1. Evidence: For every point you make, offer evidence to support it. Evidence can include citations but will mostly be your own explanations.

    1. Summary: The fifth and final paragraph will summarize your main points and re-assert your main claim. It should point out your main points, but should not repeat specific examples.

    2. No new information: New information is best served by appearing in the body paragraphs. The conclusion does not need additional evidence but rather a summary of the evidence that has already been presented.

Developing a Strong Thesis2

The most important sentence in any paper will be the thesis. Any good paper has a good thesis, which needs to be both debatable and narrow, and a good thesis can take a number of different forms.

The Thesis Statement or Main Claim Must Be Debatable

This is an example of a debatable thesis because reasonable people could disagree with it. Some people might think that this is how we should spend the nation's money. Others might feel that we should be spending more money on education. Still others could argue that corporations, not the government, should be paying to limit pollution. Another example of a debatable thesis statement is:

America's anti-pollution efforts should focus on privately owned cars.

There are several reasons this statement is too broad to argue. First, what is included in the category “drugs”? Is the author talking about illegal drug use, recreational drug use (which might include alcohol and cigarettes), or all uses of medication in general? Second, in what ways are drugs detrimental? Is drug use causing deaths (and is the author equating deaths from overdoses and deaths from drug related violence)? Is drug use changing the moral climate or causing the economy to decline? Finally, what does the author mean by “society”? Is the author referring only to America or to the global population? Does the author make any distinction between the effects on children and adults? There are just too many questions that the claim leaves open. The author could not cover all of the topics listed above, yet the generality of the claim leaves all of these possibilities open to debate. A more narrow or focused thesis might be:

Illegal drug use is detrimental because it encourages gang violence.

America's anti-pollution efforts should focus on privately owned cars because it would allow most citizens to contribute to national efforts and care about the outcome.

This thesis narrows the scope of the argument by specifying not just what the focus of a national anti-pollution campaign should be but also why this is the appropriate focus. Qualifiers such as “typically,” “generally,” “usually,” or “on average” also help to limit the scope of your claim by allowing for the almost inevitable exception to the rule.

  • Claims about value: These are claims made about what something is worth, whether we value it or not, how we would rate or categorize something. Example: Global warming is the most pressing challenge facing the world today.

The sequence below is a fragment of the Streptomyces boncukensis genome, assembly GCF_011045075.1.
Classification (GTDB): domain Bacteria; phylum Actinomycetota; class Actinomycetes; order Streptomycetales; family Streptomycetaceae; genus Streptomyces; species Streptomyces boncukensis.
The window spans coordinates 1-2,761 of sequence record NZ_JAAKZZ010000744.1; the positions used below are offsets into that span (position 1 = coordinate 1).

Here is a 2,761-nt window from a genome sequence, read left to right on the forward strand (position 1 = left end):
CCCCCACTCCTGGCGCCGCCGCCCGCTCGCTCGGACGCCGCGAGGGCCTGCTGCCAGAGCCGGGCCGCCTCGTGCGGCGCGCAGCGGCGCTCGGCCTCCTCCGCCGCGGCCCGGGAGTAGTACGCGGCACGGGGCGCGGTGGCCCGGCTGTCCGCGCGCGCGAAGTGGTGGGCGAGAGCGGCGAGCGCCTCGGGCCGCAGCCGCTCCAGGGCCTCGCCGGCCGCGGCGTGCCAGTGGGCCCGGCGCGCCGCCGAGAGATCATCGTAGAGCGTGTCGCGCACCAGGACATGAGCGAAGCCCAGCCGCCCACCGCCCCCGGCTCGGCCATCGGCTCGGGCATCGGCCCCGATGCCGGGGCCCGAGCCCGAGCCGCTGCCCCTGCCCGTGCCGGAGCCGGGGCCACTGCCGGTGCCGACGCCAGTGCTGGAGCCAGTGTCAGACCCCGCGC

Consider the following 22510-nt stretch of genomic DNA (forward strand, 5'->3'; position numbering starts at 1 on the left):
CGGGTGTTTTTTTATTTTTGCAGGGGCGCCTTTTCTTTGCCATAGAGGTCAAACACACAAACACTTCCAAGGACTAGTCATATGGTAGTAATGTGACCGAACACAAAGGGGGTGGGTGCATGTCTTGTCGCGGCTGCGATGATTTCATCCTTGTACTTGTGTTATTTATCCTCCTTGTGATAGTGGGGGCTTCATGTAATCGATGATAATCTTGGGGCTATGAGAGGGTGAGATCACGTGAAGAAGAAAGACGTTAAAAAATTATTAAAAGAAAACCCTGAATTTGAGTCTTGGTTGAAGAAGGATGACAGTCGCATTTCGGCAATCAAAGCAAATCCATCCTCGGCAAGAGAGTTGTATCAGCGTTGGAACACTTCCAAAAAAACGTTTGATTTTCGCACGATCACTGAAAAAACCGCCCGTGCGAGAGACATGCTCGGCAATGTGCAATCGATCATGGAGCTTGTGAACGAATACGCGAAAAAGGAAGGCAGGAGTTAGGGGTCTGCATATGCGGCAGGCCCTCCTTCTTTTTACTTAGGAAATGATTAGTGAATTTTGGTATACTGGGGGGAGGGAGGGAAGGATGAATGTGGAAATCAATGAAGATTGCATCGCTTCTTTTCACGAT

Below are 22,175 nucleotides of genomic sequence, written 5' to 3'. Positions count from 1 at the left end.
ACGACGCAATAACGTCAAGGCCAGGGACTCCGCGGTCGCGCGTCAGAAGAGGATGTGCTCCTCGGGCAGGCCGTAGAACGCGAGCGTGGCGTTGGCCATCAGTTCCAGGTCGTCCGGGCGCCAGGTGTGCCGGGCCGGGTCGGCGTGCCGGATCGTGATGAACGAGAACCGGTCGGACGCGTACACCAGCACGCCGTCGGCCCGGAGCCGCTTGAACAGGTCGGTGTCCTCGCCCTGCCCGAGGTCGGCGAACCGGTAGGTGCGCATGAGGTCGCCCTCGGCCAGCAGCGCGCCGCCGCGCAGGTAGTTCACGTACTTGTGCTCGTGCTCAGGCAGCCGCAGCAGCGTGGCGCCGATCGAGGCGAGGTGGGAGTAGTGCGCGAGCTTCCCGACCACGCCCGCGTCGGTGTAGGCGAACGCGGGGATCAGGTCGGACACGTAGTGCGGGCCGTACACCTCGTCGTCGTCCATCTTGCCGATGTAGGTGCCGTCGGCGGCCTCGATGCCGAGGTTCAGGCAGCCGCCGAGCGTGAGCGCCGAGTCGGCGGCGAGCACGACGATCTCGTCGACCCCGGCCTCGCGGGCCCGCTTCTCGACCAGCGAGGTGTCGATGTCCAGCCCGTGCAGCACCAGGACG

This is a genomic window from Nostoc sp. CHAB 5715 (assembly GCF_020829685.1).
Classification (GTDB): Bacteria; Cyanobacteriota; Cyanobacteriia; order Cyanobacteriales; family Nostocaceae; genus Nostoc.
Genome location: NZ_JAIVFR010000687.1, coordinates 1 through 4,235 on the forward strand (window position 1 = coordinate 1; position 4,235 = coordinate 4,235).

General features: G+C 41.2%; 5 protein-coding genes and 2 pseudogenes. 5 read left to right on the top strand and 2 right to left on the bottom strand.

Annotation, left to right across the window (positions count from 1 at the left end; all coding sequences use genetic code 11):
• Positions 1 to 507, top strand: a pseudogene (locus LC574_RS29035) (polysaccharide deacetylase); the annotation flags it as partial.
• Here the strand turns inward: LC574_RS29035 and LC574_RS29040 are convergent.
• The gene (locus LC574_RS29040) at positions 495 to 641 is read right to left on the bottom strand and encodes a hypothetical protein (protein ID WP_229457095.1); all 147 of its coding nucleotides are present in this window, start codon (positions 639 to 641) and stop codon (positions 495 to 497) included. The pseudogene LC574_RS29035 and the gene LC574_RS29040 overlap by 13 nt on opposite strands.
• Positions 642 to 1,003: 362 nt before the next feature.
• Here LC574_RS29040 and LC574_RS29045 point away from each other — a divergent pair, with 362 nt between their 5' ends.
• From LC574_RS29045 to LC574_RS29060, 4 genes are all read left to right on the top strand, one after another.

• Claims about solutions or policies: These are claims that argue for or against a certain solution or policy approach to a problem. Example: Instead of drilling for oil in Alaska we should be focusing on ways to reduce oil consumption, such as researching renewable energy sources.


Verb Tenses3

Tense Example
present perfect (used for indefinite past time meanings, especially in introductory statements; indicates that an action is completed but has continuing effects in the present time) They have been there before.
simple past tense (describes actions or activities that began and ended in the past) I quit smoking.
past perfect (describes actions or activities that were completed before another action or activity in the past) The runner had started before the gun sounded.
past progressive (describes actions or activities that happened at the same time in the past; the past progressive is rarely used in simple sentences; it is usually used in contrast with another verb in a complex sentence) She was waiting for winter to come, when suddenly snow appeared.

Present Time

Tense Example
present progressive (describes actions or situations in progress at the moment of speaking) I am running out of time.
simple present I go to school every day.

Future Time

The Semicolon and the Colon

  • Between closely related independent clauses not joined with a coordinating conjunction.

    • When related independent clauses appear in one sentence, they are ordinarily connected with a comma and a coordinating conjunction (and, but, or, nor, for, so, yet). The conjunction expresses the relation between the clauses. If the relation is clear without the conjunction, a writer may choose to connect the clauses with a semicolon instead. 

    • When a transitional expression appears between independent clauses, it is 
preceded by a semicolon and usually followed by a comma.

      • Many corals grow very gradually; however, the creation of a coral reef can take centuries.

Common Misuses of the Semicolon